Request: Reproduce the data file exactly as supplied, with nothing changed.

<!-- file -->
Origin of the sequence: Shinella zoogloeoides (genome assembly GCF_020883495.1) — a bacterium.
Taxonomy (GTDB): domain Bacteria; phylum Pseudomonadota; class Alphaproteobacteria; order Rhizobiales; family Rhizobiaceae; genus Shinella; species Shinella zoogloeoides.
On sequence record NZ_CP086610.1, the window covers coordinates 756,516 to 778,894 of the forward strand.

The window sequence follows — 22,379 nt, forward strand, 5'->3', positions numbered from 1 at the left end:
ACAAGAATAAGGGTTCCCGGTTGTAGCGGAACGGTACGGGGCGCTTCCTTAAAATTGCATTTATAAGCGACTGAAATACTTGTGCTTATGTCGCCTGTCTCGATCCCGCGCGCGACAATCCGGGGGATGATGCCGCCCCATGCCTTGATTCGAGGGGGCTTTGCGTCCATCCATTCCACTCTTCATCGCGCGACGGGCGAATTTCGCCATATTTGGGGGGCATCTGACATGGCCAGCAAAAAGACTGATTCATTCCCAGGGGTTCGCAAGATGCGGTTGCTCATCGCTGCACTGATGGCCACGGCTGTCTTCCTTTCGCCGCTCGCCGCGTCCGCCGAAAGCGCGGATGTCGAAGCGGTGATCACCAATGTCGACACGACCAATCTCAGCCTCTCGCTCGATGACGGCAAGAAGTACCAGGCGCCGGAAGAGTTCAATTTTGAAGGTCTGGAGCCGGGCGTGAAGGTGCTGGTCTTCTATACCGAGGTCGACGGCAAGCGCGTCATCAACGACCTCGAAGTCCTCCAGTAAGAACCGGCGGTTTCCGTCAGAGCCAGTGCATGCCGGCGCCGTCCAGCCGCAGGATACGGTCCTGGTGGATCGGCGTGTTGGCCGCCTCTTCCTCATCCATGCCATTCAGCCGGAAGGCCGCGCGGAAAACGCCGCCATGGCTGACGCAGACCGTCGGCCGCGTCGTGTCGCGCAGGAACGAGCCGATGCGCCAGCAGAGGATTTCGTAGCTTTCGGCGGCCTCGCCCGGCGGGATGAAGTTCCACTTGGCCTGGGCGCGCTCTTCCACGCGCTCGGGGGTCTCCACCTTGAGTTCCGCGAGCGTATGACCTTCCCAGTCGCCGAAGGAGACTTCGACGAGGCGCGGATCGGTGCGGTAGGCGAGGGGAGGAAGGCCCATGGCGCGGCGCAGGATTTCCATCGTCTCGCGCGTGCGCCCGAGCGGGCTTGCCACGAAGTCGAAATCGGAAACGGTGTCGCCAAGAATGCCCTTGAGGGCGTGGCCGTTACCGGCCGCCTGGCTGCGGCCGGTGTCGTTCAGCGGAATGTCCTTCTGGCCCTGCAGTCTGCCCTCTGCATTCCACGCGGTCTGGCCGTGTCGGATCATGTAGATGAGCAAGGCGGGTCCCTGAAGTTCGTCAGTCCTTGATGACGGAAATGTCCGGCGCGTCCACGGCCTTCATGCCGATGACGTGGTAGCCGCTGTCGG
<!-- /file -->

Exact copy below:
Origin of the sequence: Shinella zoogloeoides (genome assembly GCF_020883495.1) — a bacterium.
Taxonomy (GTDB): domain Bacteria; phylum Pseudomonadota; class Alphaproteobacteria; order Rhizobiales; family Rhizobiaceae; genus Shinella; species Shinella zoogloeoides.
On sequence record NZ_CP086610.1, the window covers coordinates 756,516 to 778,894 of the forward strand.

The window sequence follows — 22,379 nt, forward strand, 5'->3', positions numbered from 1 at the left end:
ACAAGAATAAGGGTTCCCGGTTGTAGCGGAACGGTACGGGGCGCTTCCTTAAAATTGCATTTATAAGCGACTGAAATACTTGTGCTTATGTCGCCTGTCTCGATCCCGCGCGCGACAATCCGGGGGATGATGCCGCCCCATGCCTTGATTCGAGGGGGCTTTGCGTCCATCCATTCCACTCTTCATCGCGCGACGGGCGAATTTCGCCATATTTGGGGGGCATCTGACATGGCCAGCAAAAAGACTGATTCATTCCCAGGGGTTCGCAAGATGCGGTTGCTCATCGCTGCACTGATGGCCACGGCTGTCTTCCTTTCGCCGCTCGCCGCGTCCGCCGAAAGCGCGGATGTCGAAGCGGTGATCACCAATGTCGACACGACCAATCTCAGCCTCTCGCTCGATGACGGCAAGAAGTACCAGGCGCCGGAAGAGTTCAATTTTGAAGGTCTGGAGCCGGGCGTGAAGGTGCTGGTCTTCTATACCGAGGTCGACGGCAAGCGCGTCATCAACGACCTCGAAGTCCTCCAGTAAGAACCGGCGGTTTCCGTCAGAGCCAGTGCATGCCGGCGCCGTCCAGCCGCAGGATACGGTCCTGGTGGATCGGCGTGTTGGCCGCCTCTTCCTCATCCATGCCATTCAGCCGGAAGGCCGCGCGGAAAACGCCGCCATGGCTGACGCAGACCGTCGGCCGCGTCGTGTCGCGCAGGAACGAGCCGATGCGCCAGCAGAGGATTTCGTAGCTTTCGGCGGCCTCGCCCGGCGGGATGAAGTTCCACTTGGCCTGGGCGCGCTCTTCCACGCGCTCGGGGGTCTCCACCTTGAGTTCCGCGAGCGTATGACCTTCCCAGTCGCCGAAGGAGACTTCGACGAGGCGCGGATCGGTGCGGTAGGCGAGGGGAGGAAGGCCCATGGCGCGGCGCAGGATTTCCATCGTCTCGCGCGTGCGCCCGAGCGGGCTTGCCACGAAGTCGAAATCGGAAACGGTGTCGCCAAGAATGCCCTTGAGGGCGTGGCCGTTACCGGCCGCCTGGCTGCGGCCGGTGTCGTTCAGCGGAATGTCCTTCTGGCCCTGCAGTCTGCCCTCTGCATTCCACGCGGTCTGGCCGTGTCGGATCATGTAGATGAGCAAGGCGGGTCCCTGAAGTTCGTCAGTCCTTGATGACGGAAATGTCCGGCGCGTCCACGGCCTTCATGCCGATGACGTGGTAGCCGCTGTCGG